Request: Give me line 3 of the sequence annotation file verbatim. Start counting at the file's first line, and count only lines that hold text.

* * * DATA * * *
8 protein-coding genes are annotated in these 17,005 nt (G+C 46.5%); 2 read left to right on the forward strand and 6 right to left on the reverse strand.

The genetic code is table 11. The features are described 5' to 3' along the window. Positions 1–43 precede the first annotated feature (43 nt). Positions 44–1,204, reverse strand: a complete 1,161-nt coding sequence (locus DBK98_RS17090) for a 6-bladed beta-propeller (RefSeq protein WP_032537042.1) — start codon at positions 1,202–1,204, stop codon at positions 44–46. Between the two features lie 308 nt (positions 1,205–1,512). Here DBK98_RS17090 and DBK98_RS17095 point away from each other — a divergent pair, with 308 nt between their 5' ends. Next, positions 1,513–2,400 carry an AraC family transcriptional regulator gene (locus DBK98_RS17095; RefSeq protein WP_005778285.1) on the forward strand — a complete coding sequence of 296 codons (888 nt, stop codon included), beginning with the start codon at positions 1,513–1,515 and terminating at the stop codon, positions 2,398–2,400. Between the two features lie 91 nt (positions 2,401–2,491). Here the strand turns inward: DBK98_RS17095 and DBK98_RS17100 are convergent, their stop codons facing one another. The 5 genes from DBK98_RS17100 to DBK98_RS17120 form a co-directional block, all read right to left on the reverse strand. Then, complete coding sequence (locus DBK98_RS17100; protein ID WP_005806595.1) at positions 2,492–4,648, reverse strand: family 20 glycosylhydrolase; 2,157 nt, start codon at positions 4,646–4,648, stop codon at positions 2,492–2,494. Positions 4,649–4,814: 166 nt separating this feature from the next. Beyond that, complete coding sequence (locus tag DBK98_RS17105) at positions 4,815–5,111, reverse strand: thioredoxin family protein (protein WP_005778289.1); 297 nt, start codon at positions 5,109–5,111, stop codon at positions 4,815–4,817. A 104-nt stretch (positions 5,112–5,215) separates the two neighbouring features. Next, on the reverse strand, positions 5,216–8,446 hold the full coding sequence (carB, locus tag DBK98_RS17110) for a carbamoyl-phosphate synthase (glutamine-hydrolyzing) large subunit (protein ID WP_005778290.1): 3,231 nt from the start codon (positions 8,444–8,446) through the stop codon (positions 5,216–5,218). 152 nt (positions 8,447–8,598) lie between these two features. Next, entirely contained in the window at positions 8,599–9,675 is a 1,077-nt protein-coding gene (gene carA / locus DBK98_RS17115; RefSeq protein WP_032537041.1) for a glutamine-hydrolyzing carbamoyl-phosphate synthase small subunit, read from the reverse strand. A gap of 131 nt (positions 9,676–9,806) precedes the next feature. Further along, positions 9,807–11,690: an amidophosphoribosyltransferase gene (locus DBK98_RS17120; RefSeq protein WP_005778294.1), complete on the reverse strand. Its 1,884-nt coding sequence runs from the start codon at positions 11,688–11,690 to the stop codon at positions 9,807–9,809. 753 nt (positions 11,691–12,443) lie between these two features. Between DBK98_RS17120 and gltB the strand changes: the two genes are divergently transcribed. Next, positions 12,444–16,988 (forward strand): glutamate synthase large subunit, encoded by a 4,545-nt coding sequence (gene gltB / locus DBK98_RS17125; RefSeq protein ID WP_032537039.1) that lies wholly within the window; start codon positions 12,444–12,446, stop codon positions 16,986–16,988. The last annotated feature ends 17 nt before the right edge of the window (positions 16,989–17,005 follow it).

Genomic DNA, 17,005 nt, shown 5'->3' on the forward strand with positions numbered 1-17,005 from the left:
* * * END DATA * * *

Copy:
Genomic DNA, 17,005 nt, shown 5'->3' on the forward strand with positions numbered 1-17,005 from the left: